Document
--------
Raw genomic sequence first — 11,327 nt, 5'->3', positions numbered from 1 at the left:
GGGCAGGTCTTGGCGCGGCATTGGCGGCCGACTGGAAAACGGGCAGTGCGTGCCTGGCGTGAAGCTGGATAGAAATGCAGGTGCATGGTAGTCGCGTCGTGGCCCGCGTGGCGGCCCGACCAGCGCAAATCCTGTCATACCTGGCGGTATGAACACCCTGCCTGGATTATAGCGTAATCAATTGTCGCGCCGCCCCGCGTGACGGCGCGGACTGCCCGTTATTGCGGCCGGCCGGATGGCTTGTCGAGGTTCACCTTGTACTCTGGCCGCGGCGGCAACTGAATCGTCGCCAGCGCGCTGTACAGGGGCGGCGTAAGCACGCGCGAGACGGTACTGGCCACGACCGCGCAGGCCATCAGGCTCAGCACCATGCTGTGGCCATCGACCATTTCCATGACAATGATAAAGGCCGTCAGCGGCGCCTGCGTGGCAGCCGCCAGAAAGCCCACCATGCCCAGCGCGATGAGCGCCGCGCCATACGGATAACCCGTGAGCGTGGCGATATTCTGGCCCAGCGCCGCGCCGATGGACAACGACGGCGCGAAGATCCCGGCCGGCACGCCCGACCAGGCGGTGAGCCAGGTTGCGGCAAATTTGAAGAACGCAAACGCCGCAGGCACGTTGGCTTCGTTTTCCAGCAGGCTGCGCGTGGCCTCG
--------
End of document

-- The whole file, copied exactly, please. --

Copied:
Raw genomic sequence first — 11,327 nt, 5'->3', positions numbered from 1 at the left:
GGGCAGGTCTTGGCGCGGCATTGGCGGCCGACTGGAAAACGGGCAGTGCGTGCCTGGCGTGAAGCTGGATAGAAATGCAGGTGCATGGTAGTCGCGTCGTGGCCCGCGTGGCGGCCCGACCAGCGCAAATCCTGTCATACCTGGCGGTATGAACACCCTGCCTGGATTATAGCGTAATCAATTGTCGCGCCGCCCCGCGTGACGGCGCGGACTGCCCGTTATTGCGGCCGGCCGGATGGCTTGTCGAGGTTCACCTTGTACTCTGGCCGCGGCGGCAACTGAATCGTCGCCAGCGCGCTGTACAGGGGCGGCGTAAGCACGCGCGAGACGGTACTGGCCACGACCGCGCAGGCCATCAGGCTCAGCACCATGCTGTGGCCATCGACCATTTCCATGACAATGATAAAGGCCGTCAGCGGCGCCTGCGTGGCAGCCGCCAGAAAGCCCACCATGCCCAGCGCGATGAGCGCCGCGCCATACGGATAACCCGTGAGCGTGGCGATATTCTGGCCCAGCGCCGCGCCGATGGACAACGACGGCGCGAAGATCCCGGCCGGCACGCCCGACCAGGCGGTGAGCCAGGTTGCGGCAAATTTGAAGAACGCAAACGCCGCAGGCACGTTGGCTTCGTTTTCCAGCAGGCTGCGCGTGGCCTCG